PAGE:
1. “Coal and oil frequently ignite and burn. . . . limestone is burned.”

The phrase “ignite and burn” may be an attempt to describe the incorporation of coal and oil into the molten rock rising through the crust. This process occurs continuously as magma rises within the continental crust. In another reference,* White notes that volcanoes are not typically found near the major coal, oil, and gas deposits. This statement may indicate her awareness that it is not the burning of the coal that melts the surrounding rocks but rather that the molten rock ignites the coal and oil. However, she does support the idea that coal and oil contribute to volcanism in some way. She does not specify the process that “ignites” the coal and oil, so the phrase “thus the rocks are heated” may not refer to the “burning” coal and oil but rather to the process responsible for the burning, i.e., ascending magma (an unknown concept at that time). It is interesting to note that she refers to limestone as burning and iron ore as melting, again indicating the destruction of the limestone into its various components.

2. “The action of the water upon the lime adds fury to the intense heat, and causes earthquakes, volcanoes, and fiery issues. As the fire and water come in contact with ledges of rock and ore, . . .”

In non-scientific language the author describes the importance of the volatiles within the magma chamber relative to the eruption process. Coal and oil primarily produce carbon, sulfur, and hydrogen as they come into contact with the ascending molten rocks. Water is present as a gas and limestone is the source of carbonate ions (CO3=) that recombine to form a variety of gases. These components form the gases monitored by vulcanologists today.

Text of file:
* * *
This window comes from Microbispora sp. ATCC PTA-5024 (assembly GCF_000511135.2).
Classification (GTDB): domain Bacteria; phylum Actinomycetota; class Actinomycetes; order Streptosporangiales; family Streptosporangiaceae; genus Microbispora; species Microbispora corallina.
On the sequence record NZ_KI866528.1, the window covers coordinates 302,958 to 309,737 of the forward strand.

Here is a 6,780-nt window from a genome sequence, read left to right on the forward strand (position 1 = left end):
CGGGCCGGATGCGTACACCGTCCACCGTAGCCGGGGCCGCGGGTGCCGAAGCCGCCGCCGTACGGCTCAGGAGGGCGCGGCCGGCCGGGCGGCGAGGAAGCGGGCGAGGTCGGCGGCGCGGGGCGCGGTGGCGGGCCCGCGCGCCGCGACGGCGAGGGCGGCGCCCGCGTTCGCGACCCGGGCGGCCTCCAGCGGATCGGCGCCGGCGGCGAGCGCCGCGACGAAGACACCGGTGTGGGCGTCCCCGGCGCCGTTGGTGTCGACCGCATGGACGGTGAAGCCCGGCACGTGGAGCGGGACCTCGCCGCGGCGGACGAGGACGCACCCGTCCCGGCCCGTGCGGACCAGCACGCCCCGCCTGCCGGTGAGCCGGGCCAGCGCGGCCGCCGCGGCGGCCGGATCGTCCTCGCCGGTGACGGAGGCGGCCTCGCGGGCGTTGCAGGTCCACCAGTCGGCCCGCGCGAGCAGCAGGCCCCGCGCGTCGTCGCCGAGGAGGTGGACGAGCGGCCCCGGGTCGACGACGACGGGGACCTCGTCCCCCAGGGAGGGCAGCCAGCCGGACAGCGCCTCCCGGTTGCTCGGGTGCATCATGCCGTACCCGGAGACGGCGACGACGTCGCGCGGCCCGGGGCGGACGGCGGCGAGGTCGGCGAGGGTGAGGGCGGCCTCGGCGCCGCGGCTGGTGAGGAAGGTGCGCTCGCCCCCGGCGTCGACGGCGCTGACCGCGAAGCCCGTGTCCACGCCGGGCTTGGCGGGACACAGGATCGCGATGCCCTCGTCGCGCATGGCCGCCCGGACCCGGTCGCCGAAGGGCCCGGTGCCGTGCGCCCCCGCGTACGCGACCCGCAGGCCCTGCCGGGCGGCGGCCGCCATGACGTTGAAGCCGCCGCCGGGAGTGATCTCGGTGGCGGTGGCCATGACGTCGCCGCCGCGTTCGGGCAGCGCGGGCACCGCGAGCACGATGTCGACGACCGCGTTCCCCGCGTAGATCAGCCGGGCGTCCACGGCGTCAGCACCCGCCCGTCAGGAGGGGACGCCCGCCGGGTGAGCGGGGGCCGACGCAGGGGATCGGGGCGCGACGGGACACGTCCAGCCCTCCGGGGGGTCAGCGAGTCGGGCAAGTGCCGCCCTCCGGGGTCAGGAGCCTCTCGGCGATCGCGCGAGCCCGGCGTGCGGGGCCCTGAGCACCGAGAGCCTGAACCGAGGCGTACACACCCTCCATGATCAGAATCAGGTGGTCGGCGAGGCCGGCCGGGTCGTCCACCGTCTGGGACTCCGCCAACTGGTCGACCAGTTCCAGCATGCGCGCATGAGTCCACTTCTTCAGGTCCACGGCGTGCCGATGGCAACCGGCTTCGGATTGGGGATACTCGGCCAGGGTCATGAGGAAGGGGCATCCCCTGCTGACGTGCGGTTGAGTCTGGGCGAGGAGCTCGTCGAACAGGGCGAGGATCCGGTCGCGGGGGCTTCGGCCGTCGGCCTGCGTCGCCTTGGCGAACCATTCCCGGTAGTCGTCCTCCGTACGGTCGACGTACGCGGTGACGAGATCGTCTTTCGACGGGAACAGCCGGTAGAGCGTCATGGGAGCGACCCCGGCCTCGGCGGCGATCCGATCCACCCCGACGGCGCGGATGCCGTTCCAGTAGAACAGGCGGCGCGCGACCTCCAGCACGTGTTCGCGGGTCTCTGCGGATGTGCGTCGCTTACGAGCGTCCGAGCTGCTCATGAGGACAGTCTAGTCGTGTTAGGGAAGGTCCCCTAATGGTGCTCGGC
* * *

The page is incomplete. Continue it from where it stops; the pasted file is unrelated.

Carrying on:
3. “The earth itself is convulsed. . .”

Those who were close to Mount St. Helens on May 18, 1980 and lived to tell the tale spoke to reporters about the “hot and suffocating” air as well as the explosions. Earthquake activity is frequently associated with volcanic eruptions due to the increasing subsurface pressures that generate some of the “explosions underground” as well as surface waves (the “ground heaves and swells”).

“Great fissures appear, and sometimes cities, villages, and burning mountains are swallowed up.”

The phrase “great fissures appear” sounds as though these fissures “swallowed up” cities, etc. While it is true that large regions are engulfed, the destruction is due to the lava and ash that erupt through the new vents, thus the villages may be “swallowed up” by the flowing lava. This reading of the passage is more consistent with the opening phrase “Volcanic eruptions follow; . . .” and it may be understood in this context that the earthquakes generate the fissures that may form vents that allow additional lava and ash to escape.

The frequent reports of volcanic and earthquake activity in the public news broadcasts do not include a Christian perspective. Ellen G. White cites volcanoes and earthquakes as powerful reminders that catastrophic destruction is a very real part of our world and that our world can and will end quickly. White also assures us that there is a larger context and, as is typical of her writing, it is her final sentence in this paragraph that points us to the second coming of Jesus Christ.